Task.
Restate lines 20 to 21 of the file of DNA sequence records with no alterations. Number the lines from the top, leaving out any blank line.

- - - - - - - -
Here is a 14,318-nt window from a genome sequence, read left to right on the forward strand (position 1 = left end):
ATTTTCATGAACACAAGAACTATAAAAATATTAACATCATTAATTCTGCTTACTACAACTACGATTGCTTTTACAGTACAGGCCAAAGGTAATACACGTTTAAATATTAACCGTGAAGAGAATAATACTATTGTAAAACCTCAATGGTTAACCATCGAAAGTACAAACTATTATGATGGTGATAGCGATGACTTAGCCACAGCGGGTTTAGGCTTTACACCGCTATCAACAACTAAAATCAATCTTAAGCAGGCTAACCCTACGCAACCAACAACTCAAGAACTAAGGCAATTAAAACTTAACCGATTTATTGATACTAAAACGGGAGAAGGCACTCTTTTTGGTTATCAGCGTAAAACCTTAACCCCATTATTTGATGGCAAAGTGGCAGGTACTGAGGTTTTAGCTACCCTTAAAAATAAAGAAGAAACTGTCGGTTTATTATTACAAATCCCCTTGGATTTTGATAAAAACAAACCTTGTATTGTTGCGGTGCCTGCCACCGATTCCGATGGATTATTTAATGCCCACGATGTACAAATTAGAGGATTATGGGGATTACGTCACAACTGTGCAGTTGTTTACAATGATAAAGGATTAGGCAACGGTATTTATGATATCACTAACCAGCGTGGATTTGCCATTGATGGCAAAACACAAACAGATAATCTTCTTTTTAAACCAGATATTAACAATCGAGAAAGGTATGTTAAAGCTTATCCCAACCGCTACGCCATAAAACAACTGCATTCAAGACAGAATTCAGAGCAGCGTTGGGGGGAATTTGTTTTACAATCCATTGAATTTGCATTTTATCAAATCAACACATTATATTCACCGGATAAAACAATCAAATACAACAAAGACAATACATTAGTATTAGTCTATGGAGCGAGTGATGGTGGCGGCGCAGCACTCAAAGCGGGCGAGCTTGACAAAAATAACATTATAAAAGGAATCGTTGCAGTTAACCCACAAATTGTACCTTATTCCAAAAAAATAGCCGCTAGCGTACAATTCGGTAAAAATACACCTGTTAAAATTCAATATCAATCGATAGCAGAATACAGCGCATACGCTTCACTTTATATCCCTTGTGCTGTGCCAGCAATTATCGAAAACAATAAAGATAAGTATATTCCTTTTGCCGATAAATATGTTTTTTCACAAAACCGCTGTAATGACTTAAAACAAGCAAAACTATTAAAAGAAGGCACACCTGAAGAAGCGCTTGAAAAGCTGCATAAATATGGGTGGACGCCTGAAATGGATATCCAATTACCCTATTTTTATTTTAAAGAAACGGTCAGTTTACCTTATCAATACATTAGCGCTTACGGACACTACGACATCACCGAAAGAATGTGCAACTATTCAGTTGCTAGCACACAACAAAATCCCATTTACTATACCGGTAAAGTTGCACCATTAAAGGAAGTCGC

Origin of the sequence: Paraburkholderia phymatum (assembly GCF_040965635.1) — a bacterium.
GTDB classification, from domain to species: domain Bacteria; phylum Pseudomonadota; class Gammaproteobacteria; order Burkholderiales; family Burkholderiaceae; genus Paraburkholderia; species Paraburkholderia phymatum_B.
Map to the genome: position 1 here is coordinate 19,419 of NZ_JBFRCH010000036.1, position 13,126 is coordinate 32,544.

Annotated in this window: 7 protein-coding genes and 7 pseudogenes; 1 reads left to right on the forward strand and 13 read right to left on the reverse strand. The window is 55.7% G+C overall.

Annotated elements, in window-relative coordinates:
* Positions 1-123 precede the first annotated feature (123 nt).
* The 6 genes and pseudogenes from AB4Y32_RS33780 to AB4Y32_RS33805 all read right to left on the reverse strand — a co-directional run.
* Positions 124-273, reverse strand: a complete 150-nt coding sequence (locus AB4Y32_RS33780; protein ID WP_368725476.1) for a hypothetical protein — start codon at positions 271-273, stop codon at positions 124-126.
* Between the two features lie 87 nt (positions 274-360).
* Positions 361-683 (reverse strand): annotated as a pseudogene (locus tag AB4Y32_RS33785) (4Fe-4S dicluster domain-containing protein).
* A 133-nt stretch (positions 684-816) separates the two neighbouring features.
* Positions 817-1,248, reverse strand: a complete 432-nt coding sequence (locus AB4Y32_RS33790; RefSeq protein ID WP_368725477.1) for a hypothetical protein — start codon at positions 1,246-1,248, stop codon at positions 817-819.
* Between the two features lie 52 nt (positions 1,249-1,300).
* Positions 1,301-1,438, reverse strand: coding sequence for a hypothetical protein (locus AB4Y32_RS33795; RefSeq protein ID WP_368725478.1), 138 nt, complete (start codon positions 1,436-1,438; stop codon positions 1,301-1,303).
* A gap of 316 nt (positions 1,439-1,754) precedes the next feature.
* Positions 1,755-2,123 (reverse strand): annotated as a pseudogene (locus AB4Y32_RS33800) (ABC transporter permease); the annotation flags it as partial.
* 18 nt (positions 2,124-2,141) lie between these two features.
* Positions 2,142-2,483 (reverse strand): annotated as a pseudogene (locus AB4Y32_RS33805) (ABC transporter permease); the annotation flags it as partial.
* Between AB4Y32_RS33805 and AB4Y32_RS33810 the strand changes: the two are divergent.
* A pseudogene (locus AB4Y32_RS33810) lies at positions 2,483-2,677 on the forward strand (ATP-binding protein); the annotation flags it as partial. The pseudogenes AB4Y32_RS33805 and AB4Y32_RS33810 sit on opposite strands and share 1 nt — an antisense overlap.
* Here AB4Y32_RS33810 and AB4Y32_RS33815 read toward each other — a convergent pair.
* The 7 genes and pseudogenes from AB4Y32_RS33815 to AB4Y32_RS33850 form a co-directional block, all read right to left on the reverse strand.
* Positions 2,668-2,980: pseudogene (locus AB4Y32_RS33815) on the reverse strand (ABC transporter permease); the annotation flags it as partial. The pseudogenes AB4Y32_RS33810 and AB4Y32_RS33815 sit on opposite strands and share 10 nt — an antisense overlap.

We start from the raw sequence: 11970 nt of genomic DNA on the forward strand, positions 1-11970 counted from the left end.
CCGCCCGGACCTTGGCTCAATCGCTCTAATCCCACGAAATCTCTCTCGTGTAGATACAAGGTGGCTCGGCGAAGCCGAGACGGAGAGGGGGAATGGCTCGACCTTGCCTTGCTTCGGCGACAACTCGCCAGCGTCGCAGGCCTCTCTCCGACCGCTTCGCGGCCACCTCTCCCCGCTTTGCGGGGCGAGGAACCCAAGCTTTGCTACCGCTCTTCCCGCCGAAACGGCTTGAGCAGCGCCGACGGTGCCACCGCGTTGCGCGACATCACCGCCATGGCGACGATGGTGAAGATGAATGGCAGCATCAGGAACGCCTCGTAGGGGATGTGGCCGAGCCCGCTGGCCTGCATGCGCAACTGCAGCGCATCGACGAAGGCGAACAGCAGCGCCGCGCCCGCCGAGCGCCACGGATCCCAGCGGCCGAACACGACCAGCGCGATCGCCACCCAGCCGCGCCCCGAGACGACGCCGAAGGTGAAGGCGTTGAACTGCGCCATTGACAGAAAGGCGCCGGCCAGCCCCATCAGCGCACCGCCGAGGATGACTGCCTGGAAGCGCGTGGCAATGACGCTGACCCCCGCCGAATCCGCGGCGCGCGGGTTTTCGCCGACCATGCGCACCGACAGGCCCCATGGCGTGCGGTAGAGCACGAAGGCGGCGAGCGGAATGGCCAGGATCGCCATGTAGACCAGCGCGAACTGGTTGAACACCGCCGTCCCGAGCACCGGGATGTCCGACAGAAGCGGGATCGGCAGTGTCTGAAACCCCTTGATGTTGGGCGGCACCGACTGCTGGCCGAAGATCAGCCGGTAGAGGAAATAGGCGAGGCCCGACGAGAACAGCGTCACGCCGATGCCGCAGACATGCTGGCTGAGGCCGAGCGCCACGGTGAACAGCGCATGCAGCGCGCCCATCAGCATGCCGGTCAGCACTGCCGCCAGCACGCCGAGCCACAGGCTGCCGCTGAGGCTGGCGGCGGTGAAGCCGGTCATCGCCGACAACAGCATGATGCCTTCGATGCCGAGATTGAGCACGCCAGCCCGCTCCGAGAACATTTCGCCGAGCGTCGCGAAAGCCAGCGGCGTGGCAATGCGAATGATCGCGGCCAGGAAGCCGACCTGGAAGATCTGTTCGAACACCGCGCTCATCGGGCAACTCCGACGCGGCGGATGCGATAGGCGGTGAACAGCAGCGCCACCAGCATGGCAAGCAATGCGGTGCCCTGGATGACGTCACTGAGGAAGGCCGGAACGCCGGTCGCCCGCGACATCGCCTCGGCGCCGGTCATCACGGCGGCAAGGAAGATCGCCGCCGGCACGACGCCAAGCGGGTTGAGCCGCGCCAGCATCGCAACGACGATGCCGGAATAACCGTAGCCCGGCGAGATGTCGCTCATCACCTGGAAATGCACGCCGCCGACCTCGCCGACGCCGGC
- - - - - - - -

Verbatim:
* Positions 2,142-2,483 (reverse strand): annotated as a pseudogene (locus AB4Y32_RS33805) (ABC transporter permease); the annotation flags it as partial.
* Between AB4Y32_RS33805 and AB4Y32_RS33810 the strand changes: the two are divergent.